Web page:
What is the setting of the story "The Veldt"?

Ray Bradbury's short story "The Veldt" is set sometime in the future and takes place in the Hadley family's completely automated, technologically advanced Happylife Home. The second primary setting takes place inside the Happylife Home's nursery, which displays three-dimensional images of anything the children are thinking. The Hadley children spend most of their time inside the nursery, where they conjure the menacing setting of the African veldt.

Expert Answers

An illustration of the letter 'A' in a speech bubbles

The setting of “The Veldt ” is the Hadley’s home, although this is not a family home as we would recognize it today. Their futuristic home is controlled by automated, state-of-the-art technology that makes the scenery in the massive nursery transform depending on the children’s mood and what they...

See
This Answer Now

Start your subscription to unlock this answer and thousands more. Enjoy eNotes ad-free and cancel anytime.

Start your Subscription

The setting of “The Veldt” is the Hadley’s home, although this is not a family home as we would recognize it today. Their futuristic home is controlled by automated, state-of-the-art technology that makes the scenery in the massive nursery transform depending on the children’s mood and what they are thinking about. The nursery, which is something of an obsession for the Hadley children, is currently showcasing, through virtual reality, an African savannah scene. The technological capabilities of this smart home mean that the sights, sounds, and smells perceived in the nursery will lead the occupants to feel like they are in Africa.

For all the benefits that the smart home offers George and Lydia Hadley, it comes with the remarkable disadvantage that the Hadleys can no longer connect with their children at all, as they have become completely swept up into the virtual worlds offered by the smart home technology. The children’s feelings of animosity towards their parents are reflected in the African veldt scene, which is fraught with dangers.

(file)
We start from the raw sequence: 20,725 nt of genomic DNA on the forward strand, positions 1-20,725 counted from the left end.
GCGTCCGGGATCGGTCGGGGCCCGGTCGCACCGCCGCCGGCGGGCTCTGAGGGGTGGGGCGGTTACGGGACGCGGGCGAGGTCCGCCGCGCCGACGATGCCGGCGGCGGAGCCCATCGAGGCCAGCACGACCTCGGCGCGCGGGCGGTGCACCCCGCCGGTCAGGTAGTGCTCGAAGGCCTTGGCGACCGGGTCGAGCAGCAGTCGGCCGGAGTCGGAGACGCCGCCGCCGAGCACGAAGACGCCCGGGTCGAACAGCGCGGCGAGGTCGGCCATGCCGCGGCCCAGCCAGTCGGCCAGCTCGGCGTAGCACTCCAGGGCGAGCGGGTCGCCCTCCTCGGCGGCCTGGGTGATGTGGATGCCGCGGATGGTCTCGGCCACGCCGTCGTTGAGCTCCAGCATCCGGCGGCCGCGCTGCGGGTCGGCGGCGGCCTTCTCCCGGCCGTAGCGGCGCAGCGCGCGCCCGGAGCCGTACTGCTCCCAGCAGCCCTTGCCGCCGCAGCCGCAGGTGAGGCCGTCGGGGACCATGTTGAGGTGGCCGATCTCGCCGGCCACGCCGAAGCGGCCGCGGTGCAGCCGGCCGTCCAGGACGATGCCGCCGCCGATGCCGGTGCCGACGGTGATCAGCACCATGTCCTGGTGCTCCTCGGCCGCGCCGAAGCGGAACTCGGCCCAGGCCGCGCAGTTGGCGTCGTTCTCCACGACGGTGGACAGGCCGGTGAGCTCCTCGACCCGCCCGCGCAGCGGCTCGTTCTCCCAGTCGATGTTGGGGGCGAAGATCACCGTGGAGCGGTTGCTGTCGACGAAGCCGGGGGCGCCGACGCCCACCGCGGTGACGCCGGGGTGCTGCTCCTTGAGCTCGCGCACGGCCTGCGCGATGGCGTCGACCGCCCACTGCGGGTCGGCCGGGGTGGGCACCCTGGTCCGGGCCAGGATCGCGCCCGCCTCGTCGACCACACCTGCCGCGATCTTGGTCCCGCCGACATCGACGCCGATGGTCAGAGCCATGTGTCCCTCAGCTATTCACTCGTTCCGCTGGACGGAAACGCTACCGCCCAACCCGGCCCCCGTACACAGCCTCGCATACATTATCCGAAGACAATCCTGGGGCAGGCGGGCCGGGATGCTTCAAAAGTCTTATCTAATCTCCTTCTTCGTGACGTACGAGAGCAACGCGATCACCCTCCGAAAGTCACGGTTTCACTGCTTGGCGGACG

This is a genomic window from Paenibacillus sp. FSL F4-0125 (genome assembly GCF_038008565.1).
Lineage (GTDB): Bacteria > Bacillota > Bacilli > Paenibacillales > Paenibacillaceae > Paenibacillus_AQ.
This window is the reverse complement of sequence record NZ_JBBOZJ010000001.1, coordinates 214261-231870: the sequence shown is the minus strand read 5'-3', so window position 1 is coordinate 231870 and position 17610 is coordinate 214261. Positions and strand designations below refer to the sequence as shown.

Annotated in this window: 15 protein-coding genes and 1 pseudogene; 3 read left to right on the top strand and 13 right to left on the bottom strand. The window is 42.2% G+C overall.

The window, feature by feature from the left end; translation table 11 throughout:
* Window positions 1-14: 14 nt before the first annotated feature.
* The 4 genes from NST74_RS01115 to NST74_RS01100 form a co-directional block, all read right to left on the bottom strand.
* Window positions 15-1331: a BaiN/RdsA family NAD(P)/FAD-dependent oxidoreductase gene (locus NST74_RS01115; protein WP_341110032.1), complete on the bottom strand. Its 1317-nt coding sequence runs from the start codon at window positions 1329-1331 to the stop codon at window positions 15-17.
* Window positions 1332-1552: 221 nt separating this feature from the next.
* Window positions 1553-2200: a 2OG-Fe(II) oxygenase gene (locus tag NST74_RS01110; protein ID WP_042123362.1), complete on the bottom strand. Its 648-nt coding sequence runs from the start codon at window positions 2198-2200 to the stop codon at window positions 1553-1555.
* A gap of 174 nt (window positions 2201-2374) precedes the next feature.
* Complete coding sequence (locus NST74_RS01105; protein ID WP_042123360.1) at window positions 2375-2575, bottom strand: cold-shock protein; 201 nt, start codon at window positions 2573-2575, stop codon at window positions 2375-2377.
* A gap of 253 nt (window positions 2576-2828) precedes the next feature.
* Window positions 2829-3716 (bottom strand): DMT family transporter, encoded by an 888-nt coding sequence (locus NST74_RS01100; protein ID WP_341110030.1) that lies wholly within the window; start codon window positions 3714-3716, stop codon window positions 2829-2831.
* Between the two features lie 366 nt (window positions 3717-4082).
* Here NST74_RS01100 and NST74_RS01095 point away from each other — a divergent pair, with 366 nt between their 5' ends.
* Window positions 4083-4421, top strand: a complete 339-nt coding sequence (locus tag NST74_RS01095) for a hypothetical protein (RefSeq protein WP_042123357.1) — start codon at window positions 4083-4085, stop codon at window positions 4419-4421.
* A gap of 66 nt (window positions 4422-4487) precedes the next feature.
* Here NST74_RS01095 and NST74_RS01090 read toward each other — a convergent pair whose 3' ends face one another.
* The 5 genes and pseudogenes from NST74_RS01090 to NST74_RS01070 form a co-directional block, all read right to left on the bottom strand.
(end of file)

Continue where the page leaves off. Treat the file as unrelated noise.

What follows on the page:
The children, Wendy and Peter (arguably named after Wendy and Peter from Peter Pan), have been imprinting their thoughts about death onto the African veldt images in their nursery. This virtual reality suddenly becomes actual reality, and their parents are eaten by a lion in their African veldt scene.

Approved by eNotes Editorial Team
An illustration of the letter 'A' in a speech bubbles

Although Bradbury does not explicitly tell the reader what year the story takes place in, we can discern that the setting is sometime in the future. Given the latest advancements in home technology, one could more accurately determine that the story takes place in the near future. In regards to the physical setting of the story, the story takes place in the Hadley family's technologically advanced Happylife Home. The story is also set in virtual Africa, which is inside the family's expensive, three-dimensional nursery.

The Happylife Home is an automated, futuristic house that cooks, cleans, and performs nearly every function the family needs. George and Lydia Hadley bought the home to make their lives significantly easier and please their entitled children. However, George and Lydia regret purchasing the smart home because they feel useless and cannot connect with their children.

The other main setting of the story is in virtual Africa, which is located in the smart home's nursery. The nursery has telekinetic capabilities and projects realistic images onto high-definition walls, which reflect the children's thoughts. The nursery uses virtual reality to display any setting or images that the children can dream of. As of late, Wendy and Peter have been thinking about death. Their disturbing thoughts are displayed onto the nursery's walls in the form of the African veldt, which is a threatening, desolate place where lions roam. The nursery ends up becoming too real, and George and Lydia Hadley lose their lives inside the African veldt.